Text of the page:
Stay on Top of Enterprise Technology Trends
Get updates impacting your industry from our GigaOm Research Community
Sharp, which supplies LCD panels to major smartphone makers (including Apple), has revealed parts of its product roadmap, and there are some very nice screens on the way. In particular, Sharp is working on a screen with a 2560 x 1600 resolution in a 4.1-inch panel, which would work out to an eye-popping 736 pixels per inch. Sharp also said it’s working on smartphone screens with 4K resolutions, and it expects them to start showing up in finished products by 2016.
As I’ve argued before, we’ve reached a level of diminishing returns when it comes to pixel density on smartphones. Simply put, if you’re holding your phone a few inches from your face, current screens are sufficiently dense for most users to be unable to distinguish individual pixels. Even Apple has decided to sit out the latest round in the pixel wars: The iPhone 6 Plus uses a 5.5-inch screen running at a 1080p resolution, which has fewer pixels than the latest round of competing Android phones, like the Nexus 6. Instead, [company]Apple[/company] has focused on anti-reflective treatments and increased color accuracy for the screens it uses in its devices.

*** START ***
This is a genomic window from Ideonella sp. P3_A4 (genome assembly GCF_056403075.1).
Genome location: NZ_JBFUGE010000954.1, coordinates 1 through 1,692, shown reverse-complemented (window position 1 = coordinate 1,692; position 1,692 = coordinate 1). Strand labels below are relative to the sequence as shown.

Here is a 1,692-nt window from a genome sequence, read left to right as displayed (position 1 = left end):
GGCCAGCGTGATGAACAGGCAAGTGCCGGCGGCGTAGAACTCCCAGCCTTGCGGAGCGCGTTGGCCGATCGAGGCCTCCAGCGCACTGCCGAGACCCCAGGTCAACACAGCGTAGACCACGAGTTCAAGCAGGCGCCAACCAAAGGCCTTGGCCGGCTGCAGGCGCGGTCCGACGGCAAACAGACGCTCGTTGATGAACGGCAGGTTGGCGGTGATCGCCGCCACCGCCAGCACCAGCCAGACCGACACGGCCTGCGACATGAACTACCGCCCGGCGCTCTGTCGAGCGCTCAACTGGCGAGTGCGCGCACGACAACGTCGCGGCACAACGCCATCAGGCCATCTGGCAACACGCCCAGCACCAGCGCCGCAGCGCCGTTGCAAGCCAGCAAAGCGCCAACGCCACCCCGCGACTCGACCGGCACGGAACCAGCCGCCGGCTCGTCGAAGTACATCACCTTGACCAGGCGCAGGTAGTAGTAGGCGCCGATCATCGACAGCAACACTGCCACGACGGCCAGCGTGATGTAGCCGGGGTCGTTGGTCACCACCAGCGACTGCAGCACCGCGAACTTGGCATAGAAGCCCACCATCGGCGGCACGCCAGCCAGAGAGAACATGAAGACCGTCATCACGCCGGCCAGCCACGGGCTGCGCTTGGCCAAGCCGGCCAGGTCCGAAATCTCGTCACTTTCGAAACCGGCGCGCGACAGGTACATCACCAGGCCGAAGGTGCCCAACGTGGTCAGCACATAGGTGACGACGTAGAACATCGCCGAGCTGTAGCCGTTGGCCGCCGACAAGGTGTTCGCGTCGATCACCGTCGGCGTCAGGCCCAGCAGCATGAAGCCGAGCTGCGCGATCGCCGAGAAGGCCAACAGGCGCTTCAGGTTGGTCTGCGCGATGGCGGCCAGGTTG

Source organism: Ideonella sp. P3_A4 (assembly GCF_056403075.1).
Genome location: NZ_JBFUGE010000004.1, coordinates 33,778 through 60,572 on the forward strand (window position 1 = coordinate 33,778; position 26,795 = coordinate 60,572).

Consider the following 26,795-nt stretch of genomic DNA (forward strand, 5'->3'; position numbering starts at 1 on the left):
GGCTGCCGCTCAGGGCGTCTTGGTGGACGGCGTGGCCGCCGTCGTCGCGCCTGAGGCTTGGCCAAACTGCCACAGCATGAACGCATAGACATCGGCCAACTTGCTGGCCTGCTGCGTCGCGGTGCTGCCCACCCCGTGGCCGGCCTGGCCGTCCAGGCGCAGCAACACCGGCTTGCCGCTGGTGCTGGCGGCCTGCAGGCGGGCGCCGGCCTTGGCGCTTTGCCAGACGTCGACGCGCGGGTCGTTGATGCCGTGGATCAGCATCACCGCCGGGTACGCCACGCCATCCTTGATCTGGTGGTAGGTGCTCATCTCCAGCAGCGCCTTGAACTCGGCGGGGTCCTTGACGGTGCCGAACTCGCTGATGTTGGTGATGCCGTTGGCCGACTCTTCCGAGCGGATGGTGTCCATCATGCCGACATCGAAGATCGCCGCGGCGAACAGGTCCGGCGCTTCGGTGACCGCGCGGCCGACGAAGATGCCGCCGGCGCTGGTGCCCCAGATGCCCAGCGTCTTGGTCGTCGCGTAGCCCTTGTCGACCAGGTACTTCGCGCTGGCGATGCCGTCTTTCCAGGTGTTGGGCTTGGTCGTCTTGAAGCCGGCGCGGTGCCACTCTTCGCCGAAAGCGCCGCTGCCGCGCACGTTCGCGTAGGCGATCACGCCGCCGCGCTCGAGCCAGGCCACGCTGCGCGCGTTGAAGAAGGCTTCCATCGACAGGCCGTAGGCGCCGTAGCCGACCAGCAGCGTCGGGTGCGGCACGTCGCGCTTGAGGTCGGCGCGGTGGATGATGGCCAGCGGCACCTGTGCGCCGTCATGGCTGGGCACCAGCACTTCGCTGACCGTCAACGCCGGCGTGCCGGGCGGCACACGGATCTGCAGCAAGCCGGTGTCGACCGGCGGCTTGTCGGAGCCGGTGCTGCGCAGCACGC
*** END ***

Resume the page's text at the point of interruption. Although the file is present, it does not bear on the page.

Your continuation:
It can even be argued that given current battery and GPU limitations, sticking a 4K screen on a smartphone would be serious overkill.
But there’s one area where increased pixel density can still make a big difference, and that’s in virtual reality, because you’re sticking your eye right next to a screen for an immersive experience. On Wednesday, [company]Samsung[/company] announced its Gear VR headset. It’s only going to cost $200 when it comes out this December, because the headset uses both the screen and processor from the top-of-the-line (for now) Samsung Galaxy Note 4.
In fact, as of now, Samsung’s virtual reality experience — which is impressive for short periods of time — is one of the biggest advantages it has over the iPhone 6 Plus, partially due to its screen with a 2560 x 1600 resolution. In the future, consumer virtual reality could take the form of an app and a headset for your phone. Whether your phone can handle cutting-edge VR may end up depending primarily on your screen resolution.
Valve developer Michael Abrash thinks that there’s still room to improve VR screens up to a “120-by-120 degree field of view at 8K-by-8K resolution.” We’re not close to that yet, but the super-dense screens from[company]Sharp[/company] are a step towards better virtual reality, not necessarily better smartphones.
Sharp IGZO image courtesy of Nikkei Technology. Samsung Gear photo by Andrew Burton/Getty Images.